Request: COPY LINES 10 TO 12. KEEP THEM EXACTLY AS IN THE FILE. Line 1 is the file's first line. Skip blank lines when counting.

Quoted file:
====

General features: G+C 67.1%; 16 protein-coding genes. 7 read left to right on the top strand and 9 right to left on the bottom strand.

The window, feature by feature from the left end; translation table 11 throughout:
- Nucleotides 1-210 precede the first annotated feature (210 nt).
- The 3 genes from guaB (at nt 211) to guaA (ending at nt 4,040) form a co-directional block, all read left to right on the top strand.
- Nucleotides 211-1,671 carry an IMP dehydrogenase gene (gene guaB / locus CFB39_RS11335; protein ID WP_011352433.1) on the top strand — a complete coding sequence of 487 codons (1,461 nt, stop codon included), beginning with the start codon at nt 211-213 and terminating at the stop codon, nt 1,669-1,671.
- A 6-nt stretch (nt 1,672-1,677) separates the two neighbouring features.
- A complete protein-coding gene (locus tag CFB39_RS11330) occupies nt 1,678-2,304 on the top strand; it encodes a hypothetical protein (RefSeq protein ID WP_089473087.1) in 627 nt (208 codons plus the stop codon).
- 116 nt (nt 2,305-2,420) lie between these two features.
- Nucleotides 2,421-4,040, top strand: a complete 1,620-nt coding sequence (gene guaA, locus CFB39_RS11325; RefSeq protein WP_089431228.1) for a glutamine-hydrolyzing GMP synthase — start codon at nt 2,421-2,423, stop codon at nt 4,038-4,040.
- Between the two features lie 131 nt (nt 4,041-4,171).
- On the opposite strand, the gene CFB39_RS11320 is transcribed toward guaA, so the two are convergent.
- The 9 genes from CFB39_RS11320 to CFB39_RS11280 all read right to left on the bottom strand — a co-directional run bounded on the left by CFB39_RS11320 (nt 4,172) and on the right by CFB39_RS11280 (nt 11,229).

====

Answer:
- Between the two features lie 131 nt (nt 4,041-4,171).
- On the opposite strand, the gene CFB39_RS11320 is transcribed toward guaA, so the two are convergent.
- The 9 genes from CFB39_RS11320 to CFB39_RS11280 all read right to left on the bottom strand — a co-directional run bounded on the left by CFB39_RS11320 (nt 4,172) and on the right by CFB39_RS11280 (nt 11,229).